Standing Peachtree and Indigenous New Media

Composition Project #2

Project Overview

A podcast is a genre of informatory narrative that is broadcasted aurally, bringing together multiple sounds and text for the purpose of posing some kind of social or cultural critique. You will be supplied a list of “starting point” topics from which you can choose, or your group can petition the instructor for a self-proposed topic. The project requires that you create a podcast episode. In order to format, discuss, and engage your chosen topic, you will need to conduct research to help you narrow your ideas to a specific topic on which you will become “experts.”

The podcast episode will be 5-7 minutes in length, incorporating both spoken word, sounds, and music.  You will provide a collaboratively-written rationale. This podcast will be publicly-accessible on our course website, along with the rationale.


  • Develop your collaborative skills in a group environment, working together to create a cohesive and rhetorically unified podcast
  • Cultivate your ability to recognize and utilize the WOVEN modes – this project emphasizes all modes, particularly the oral, written, visual, and electronic
  • Advance your critical thinking by seeking out sources that directly engage your chosen topic


This project has two major components — (1) Podcast and (2) Project Statement.

Podcast (100 points)

  1. Choose a topic from the Inspiration List and develop a guiding question. This question will guide the production of the podcast. This will be submitted to Dr. Murdock via email. Click here for more information.
  2. This will be submitted as one finalized file, but that file will incorporate many aural elements from various sources. This podcast will mimic the from of podcasts you may have heard on the radio or on any podcasting platform.
  3. The podcasts will be publicly-accessible through the course website.
  4. The audio file should be legible — your audience should not have difficulty hearing any details in the podcast.
  5. You must provide a transcript, with aural elements noted. This transcript will be accessible on the website.
  6. All projects must be self-created. It must be clear how you have added your source materials and you cannot “edit in” an interview to eat up play time.
  7. 5-7 minutes in length
  8. File type required: MP3 or MP4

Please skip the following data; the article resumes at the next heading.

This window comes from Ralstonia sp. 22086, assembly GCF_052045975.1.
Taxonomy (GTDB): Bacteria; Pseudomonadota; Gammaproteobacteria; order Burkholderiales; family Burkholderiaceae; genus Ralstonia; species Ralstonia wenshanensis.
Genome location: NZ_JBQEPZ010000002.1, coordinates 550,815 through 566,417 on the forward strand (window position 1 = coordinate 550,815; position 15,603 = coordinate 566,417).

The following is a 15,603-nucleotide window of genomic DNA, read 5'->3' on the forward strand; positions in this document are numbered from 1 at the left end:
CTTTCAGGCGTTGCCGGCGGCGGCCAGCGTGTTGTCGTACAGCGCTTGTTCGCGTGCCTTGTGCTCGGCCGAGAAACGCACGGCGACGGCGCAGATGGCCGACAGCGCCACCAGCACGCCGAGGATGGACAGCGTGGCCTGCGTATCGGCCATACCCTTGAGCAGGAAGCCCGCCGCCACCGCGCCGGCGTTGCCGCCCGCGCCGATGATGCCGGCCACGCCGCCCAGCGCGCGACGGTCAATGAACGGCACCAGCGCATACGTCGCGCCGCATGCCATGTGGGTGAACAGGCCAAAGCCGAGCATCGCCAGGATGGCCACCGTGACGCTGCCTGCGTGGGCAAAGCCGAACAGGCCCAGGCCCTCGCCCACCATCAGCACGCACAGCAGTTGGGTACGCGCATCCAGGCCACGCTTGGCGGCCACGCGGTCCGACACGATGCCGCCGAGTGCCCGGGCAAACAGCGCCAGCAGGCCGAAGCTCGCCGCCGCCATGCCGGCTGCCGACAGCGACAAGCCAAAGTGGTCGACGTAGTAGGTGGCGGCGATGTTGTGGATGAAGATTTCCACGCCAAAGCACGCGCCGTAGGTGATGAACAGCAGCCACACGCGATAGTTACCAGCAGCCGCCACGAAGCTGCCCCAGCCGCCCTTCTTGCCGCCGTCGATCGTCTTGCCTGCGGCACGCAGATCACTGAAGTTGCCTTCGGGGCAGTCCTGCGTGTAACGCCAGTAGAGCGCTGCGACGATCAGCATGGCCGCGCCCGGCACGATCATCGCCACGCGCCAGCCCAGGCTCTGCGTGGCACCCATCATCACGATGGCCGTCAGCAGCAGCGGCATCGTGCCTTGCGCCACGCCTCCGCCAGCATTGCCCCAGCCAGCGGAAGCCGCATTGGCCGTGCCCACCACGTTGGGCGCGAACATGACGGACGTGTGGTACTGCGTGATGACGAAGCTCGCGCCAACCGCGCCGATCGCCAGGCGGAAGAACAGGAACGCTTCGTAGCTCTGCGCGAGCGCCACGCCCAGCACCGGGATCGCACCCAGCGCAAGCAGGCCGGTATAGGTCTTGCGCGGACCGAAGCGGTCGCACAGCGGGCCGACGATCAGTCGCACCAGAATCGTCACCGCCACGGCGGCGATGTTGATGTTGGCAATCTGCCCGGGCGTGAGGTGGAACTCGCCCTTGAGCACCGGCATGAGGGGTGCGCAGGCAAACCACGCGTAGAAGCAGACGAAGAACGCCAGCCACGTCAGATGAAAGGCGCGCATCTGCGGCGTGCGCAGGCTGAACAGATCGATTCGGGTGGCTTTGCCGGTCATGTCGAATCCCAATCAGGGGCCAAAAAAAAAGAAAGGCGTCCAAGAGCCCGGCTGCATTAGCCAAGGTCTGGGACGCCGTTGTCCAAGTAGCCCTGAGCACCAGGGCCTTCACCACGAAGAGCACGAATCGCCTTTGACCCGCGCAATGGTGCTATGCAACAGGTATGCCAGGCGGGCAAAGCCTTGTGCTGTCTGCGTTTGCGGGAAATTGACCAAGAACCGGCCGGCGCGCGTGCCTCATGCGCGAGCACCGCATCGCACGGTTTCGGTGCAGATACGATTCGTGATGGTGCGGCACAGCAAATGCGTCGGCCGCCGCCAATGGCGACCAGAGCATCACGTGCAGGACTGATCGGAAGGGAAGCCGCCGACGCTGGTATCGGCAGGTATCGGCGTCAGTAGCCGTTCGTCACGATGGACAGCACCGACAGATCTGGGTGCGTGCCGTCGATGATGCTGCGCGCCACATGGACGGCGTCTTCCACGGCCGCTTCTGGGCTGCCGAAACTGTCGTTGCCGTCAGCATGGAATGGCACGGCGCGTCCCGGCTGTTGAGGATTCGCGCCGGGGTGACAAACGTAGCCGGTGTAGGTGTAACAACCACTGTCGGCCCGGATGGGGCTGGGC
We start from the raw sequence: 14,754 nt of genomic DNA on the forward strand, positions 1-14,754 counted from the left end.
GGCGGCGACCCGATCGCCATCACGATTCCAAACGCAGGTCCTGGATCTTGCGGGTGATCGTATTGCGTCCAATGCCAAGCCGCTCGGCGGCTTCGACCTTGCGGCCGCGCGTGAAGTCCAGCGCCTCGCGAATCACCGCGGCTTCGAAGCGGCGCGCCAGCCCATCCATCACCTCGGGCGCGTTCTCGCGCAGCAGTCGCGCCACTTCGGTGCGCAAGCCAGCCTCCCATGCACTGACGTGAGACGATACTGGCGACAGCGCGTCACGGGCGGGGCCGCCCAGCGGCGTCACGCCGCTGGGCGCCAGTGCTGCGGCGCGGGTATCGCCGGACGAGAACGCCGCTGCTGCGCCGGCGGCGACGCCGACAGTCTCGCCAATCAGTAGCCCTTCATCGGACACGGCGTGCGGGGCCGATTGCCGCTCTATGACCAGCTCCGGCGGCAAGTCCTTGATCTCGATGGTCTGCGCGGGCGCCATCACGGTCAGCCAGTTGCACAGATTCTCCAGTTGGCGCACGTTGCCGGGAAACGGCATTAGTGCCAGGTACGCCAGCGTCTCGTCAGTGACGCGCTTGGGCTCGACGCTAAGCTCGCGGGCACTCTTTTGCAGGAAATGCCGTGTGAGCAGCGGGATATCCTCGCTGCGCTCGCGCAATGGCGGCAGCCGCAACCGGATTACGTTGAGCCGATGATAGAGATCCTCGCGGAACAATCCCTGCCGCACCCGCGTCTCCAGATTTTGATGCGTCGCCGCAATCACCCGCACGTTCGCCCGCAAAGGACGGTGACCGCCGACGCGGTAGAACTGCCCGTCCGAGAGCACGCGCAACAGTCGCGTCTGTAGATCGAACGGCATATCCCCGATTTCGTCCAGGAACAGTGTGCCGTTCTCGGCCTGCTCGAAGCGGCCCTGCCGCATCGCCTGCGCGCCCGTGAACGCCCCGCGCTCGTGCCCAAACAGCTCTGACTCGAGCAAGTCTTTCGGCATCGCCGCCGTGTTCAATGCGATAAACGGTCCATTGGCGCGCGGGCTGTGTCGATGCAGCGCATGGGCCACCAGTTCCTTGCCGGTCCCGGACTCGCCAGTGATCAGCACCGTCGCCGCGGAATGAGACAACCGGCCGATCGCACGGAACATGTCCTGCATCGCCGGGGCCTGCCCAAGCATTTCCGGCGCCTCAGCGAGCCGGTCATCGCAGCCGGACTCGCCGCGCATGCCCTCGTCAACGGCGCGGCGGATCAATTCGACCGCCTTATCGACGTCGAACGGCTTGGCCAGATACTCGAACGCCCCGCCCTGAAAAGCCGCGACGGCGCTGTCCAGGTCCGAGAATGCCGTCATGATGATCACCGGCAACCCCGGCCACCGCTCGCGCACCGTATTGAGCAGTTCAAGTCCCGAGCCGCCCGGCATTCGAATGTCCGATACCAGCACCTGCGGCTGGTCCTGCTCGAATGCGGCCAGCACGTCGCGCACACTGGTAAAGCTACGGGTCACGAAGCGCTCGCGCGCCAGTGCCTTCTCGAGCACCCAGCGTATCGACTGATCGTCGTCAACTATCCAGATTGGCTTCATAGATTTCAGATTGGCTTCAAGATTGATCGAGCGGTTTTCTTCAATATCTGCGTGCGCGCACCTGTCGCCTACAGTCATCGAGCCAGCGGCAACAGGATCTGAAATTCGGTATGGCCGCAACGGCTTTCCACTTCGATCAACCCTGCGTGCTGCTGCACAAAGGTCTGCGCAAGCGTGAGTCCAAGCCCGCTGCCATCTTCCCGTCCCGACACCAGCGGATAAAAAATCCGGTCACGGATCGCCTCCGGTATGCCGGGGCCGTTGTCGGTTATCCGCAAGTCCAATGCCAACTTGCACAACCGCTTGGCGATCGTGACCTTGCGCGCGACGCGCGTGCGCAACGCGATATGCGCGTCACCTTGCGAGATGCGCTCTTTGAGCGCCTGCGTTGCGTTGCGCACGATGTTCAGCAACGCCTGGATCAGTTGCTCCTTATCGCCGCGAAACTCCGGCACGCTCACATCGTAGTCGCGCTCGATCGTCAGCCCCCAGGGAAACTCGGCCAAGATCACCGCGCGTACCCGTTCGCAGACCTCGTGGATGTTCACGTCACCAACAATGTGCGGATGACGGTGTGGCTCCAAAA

9. File name required: “Group Name. Section #. Podcast Final”


Rationale (50 points)

  1. Describe the basic concepts of your podcast. Who is your audience? What is the main topic you are discussing? Did you utilize different sound elements? Do you tell a cohesive and researched story/narrative?
  2. Explain the goals of your podcast.
  3. Place your podcast  into conversation with our readings, discussions, and examples.
  4. Consider your own critical inquiry. How, where, and why did you seek sources? Were those sources reliable?
  5. Your rationale should be about 1000 words. Your group should choose one citation style and use throughout your documents. You will tell me ahead of time what the citation style will be. The statement should be collaboratively written through Google Docs, or through whatever means you choose to collaborate.

Points Breakdown

This project is worth 170 points, or 17% of your final grade. It is a group grade for the listed components, meaning that barring negative group reports, all members will receive the same grade.

Group Work

You will need to meet with your group more than once to discuss and work on the project. You should delegate responsibilities among your group members, being sure that everyone is committing equal amounts of time and effort to their portions of the project. No one person should be completing more than their share of the work. Consider using Skype, Google Hangouts, or GroupMe for meetings if you cannot work out a time when you can all meet in person.

Each group member must contribute equally to the project, but you can do so in different ways. For example, if two of you conduct the research, they might discuss the theoretical underpinnings of your topic, while two others contribute other sections of the recording.

Audio-Editing Tutorials

We will have an in-class audio editing tutorial with Charlie Bennett, who has experience making podcasts himself, and requires his students to create podcasts as well. Before that date, I highly recommend that you download Audacity and play around with the software using any audio file you choose.

You can find a tutorial for Audacity at

If you go to and then search for “Audacity” on this site, you can also find in-depth video tutorials about this software.